After development, the column is immediately broken into equal sized small sections which are subsequently introduced into the mass spectrometer via a direct insertion inlet system. Normally, the samples are analyzed at a relatively low resolution of M /AME2.000 which allows only limited mass measurement. Nevertheless, this is sufficient for identification of the majority of the bands. If required, the sample can be rerun, since only a very small amount of sample and time are consumed. This permits the analyzer to cut out a specific, still unidentified band and investigate it under conditions of high resolving power M/AM 10,000 and make an identification after precise mass measurement of all peaks of the spectrum.

The mass spectrometer employed in these experiments is an AEI Type MS902 double focusing instrument fitted with a direct insertion probe for introduction of solid samples. The probe was modified to handle the microcolumn sections directly and to provide independent tem perature control of the sample. Limits of detection and identification are 0.01 ,ug. or less at a resolving power of less than 2000 and 0.1 to 1.0 g. at a resolving power of 10,00020,000. The simple presence of a band can be detected below the 10 ng. level.

The column is first scored with a diamond scribe, as shown in FIG. 30. It is then broken in the mass spectrograph solid-sample probe cup with the aid of a counterbored adapter which slips over the top of the cup. The cups can be stored in the dark under an inert atmosphere at low temperature in large numbers until needed for analysis. Particular experiments follow.

7 EXAMPLE 2 A mixture of azulene, hydrocortisone, 17-13-estradiol, and estriol were separated on a 25 ,ul. column of the mixed (glass carrier) adsorbent in the system chloroformmethanol-water 188:1221 (v./v.) with a development time of 8.00 minutes. About 1 g. of each compound was loaded on the column by the dip-evaporation method. The column bed which was 5.7 mm. long was broken into 7 pieces 5 mm. long and 2 pieces 10 mm. long, the long pieces at the origin. The pieces were inserted into the mass spectrometer by means of the solid inlet probe and the analysis of the segments showed that the compounds had been cleanly separated on the column. It also showed that the cholesterol sample used contained cholestane contaminant.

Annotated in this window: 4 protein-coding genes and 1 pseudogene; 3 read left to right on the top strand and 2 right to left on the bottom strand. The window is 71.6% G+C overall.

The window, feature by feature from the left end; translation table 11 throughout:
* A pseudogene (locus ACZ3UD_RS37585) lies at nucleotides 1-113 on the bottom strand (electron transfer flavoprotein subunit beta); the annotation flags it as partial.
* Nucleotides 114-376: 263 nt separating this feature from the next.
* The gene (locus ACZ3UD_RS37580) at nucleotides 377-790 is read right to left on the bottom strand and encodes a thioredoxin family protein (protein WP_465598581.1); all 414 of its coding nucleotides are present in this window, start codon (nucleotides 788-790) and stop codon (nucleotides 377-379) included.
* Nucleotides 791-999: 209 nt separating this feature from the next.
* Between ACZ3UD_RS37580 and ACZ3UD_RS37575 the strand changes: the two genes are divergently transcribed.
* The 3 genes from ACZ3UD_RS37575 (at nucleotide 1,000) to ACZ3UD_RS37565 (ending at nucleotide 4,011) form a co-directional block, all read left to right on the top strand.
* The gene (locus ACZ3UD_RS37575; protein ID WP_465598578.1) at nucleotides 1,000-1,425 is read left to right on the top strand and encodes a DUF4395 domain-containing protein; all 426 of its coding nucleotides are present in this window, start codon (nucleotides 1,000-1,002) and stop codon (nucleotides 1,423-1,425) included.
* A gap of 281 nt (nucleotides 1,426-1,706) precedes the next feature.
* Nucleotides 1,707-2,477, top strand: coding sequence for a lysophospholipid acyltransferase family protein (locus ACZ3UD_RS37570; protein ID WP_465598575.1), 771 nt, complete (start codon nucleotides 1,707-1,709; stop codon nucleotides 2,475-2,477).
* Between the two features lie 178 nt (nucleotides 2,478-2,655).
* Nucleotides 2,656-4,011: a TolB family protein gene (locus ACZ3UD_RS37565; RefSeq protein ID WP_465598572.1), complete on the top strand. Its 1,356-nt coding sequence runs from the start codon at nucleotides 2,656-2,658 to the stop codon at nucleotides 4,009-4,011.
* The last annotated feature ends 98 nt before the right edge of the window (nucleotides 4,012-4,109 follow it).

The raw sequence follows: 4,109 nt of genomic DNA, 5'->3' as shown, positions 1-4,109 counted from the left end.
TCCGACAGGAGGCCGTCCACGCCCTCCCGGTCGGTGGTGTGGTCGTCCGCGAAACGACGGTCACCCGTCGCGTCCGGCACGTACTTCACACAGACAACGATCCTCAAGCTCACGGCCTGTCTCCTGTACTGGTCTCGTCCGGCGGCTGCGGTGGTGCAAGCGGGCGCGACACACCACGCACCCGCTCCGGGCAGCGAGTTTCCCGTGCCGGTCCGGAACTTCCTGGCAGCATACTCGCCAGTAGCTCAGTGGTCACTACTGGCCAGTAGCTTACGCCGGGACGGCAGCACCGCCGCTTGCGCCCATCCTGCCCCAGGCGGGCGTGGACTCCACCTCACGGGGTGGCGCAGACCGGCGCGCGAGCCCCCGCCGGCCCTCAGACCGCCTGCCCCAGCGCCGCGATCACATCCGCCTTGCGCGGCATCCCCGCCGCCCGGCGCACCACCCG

EXAMPLE 3 A mixture of water-soluble bacterial stain dyes were well separated on both 25-,ul. and l-nl. columns of Corning Code 7936 glass alone. A total of 1 ,ug. of each dye was loaded by dipping and separated in the system benzene-methanol-acetone-diethylether 4:2:1 (v./v.). The porous glass columns were activated by heating at 120 C. for 30 minutes, then equilibrated over saturated calcium chloride solution (RH 31%). Development time was 12.05 minutes for the large and 2.00 minutes for the small column. The dyes were: erythrosine B (CI. 45430), crystal violet (CI. 42555), rose bengal (Cl. 779), Nile blue A (CI. 51180), Auramine (CI. 41000), brilliant green (C.I. 42040), acridine orange (C.I. 46005) and methyl violet 2B (CI. 42535).

EXAMPLE 4 A whole acetone extract of Chorella pyrenoidosa, strain 71105, was chromatographed on a 25- 11. column of the mixed (glass carrier) adsorbent in the system petroleum ether (30/60)-acetone-chloroform 5 :5 :4 in 8.83 minutes. Carotene, lutein, violaxathin, pheophytins a and b, and chlorophyll a and b were cleanly separated and characterized in the total applied sample of 2.5 ,ug.